The only area where our estimate proved fairly accurate is with lodging. In Washington, Hiker/Biker camping sites are $14. In Oregon, they’re $4 per person. In California, they’re $5 per person. At Lake Camanche, where we are now, which doesn’t have Hiker/Biker, the camping fee is only $8 for a site. And most of our urban adventuring has included a home-stay, which knocks our lodging cost down to $0. (Granted, we also paid $32 for a KOA site a few days ago, but the expensive spots are fairly rare.)
All told, we’re averaging about $65 per day, plus the cost of gear and health insurance. That might not seem like a huge difference, but it’s enough to cause us to burn through our savings much quicker than we imagined.
Which brings us to the second part of the question… How are we funding this trip? Up until now, we’ve been running off of money that we had saved up. Russ booked a lot of photo shoots in advance of our leaving town and set aside a lot of money. I got laid off and set aside a good chunk of my severance. We sold most of our possessions. And we got a bunch of donations. We left with close to $14,000 saved up.
One of our big goals has always been to find a way to make this trip self-sustaining. It’s pretty hard to plan enough and set aside all the money you would need for a leisurely year-long (or longer) tour. So, we figured we would have enough to get us started and then we would add to the pot as we traveled.
In practice, this is much harder than we imagined. Partly because it’s hard to plan when we’re going to be in a particular area far enough in advance to set up jobs and partly because it’s hard to want to get off the bike long enough to put in the time it takes to work at our respective professions. So, we haven’t been able to figure out how to be self-sustaining yet and it’s a bit nerve-wracking as we watch our savings dwindle.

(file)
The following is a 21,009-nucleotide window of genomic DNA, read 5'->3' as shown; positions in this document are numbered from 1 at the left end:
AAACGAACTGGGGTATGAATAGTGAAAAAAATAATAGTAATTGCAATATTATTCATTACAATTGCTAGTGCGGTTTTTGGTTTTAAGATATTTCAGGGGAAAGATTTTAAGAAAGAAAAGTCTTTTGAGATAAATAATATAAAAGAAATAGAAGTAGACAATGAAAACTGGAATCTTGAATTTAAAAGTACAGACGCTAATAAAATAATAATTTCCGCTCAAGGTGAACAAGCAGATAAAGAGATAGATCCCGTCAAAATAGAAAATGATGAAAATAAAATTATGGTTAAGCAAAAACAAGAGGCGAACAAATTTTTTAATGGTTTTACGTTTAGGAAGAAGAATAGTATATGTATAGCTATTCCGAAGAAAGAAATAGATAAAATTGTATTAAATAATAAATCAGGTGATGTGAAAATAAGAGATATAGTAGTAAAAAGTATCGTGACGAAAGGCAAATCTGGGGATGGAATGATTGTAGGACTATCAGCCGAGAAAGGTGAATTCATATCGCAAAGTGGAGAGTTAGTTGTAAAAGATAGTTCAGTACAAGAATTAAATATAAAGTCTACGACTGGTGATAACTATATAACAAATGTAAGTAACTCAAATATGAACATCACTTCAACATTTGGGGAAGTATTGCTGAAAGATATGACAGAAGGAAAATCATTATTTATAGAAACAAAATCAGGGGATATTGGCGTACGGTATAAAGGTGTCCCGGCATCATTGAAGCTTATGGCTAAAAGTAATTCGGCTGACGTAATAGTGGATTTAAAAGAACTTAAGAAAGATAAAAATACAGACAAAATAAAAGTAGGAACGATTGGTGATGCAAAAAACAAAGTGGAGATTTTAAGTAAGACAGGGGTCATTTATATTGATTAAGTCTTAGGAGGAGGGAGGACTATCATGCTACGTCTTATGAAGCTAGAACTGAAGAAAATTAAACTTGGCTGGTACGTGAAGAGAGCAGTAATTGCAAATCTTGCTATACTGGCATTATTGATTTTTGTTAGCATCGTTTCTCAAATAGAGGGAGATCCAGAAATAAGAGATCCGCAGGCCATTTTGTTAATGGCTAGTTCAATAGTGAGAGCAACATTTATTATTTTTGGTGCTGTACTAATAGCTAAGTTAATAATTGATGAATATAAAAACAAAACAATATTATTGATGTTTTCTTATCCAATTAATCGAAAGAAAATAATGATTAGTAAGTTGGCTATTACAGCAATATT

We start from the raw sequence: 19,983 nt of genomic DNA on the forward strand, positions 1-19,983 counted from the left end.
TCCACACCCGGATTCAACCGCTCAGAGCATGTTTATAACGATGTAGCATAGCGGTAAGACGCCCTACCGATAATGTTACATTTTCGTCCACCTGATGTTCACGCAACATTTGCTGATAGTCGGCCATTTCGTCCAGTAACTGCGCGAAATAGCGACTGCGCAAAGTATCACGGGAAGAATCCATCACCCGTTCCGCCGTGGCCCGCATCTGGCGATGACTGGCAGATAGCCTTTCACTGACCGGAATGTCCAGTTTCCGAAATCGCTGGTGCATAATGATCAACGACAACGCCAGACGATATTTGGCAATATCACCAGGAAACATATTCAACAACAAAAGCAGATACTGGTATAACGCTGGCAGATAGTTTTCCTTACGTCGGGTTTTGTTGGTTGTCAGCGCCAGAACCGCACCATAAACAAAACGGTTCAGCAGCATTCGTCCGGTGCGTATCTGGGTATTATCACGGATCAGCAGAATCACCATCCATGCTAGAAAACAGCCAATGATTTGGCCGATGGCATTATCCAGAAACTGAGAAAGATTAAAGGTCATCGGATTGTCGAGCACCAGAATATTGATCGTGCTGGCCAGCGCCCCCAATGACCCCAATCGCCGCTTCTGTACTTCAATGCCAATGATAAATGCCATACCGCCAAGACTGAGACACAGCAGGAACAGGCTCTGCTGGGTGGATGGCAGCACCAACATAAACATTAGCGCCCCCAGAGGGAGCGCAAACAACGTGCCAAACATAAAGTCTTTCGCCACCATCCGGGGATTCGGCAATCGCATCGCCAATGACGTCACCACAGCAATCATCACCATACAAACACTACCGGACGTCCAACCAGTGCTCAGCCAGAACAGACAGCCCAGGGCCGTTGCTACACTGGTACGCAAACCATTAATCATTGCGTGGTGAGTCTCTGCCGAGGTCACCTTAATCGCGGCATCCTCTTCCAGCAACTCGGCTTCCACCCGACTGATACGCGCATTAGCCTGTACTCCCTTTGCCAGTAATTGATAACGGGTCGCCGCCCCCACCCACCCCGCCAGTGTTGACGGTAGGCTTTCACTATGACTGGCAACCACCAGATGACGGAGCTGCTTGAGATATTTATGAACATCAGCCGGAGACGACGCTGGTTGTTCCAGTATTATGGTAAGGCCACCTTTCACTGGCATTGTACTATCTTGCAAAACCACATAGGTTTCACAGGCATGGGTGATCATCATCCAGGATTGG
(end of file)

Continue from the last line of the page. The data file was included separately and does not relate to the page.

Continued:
Can you do it differently than we are? Certainly. We met a tourist who’s only eating ramen noodles and peanut butter. He swears he loves it, and obviously it keeps costs down. But, personally, I can’t eat the same thing over and over for days on end. We could also turn sharply east and head into the hills where we could stealth camp and save some pennies that way. Or we could completely skip all the urban centers where we end up wanting to eat at restaurants or buy good microbrew beer… but then we’d have to sacrifice what we really want to do on this trip for the sake of money (and we wouldn’t get to meet nearly so many of you wonderful readers!).
We’ve gone back and forth many times about the question of trying to reduce our spending versus trying to make the money we need to continue our trip at the pace we’ve been going. It’s a tough one to answer. On the one hand, we really like the kind of trip that we’ve been on for the past three months. We’ve enjoyed all the food and all the destinations and the freedom to choose (within reason) whatever we want as we go. But, if it means that we’re going to have to call it quits after just four months on the road, is it worth it? If we decided to skimp on food just to be on the road for another month or two, would we even be able to enjoy the trip, since we wouldn’t be able to travel the way we would fully choose? We keep coming back to the feeling that money (or lack of it) is a terrible reason to make any decision… and, yet, we haven’t figured out how to convince Safeway to give us a bag of groceries in exchange for anything other than cash or credit (and traveling on a credit card, by the way, is something we long ago decided against). And then we get our IRA statements and wonder if we shouldn’t just cash it all in and worry about the future on another day.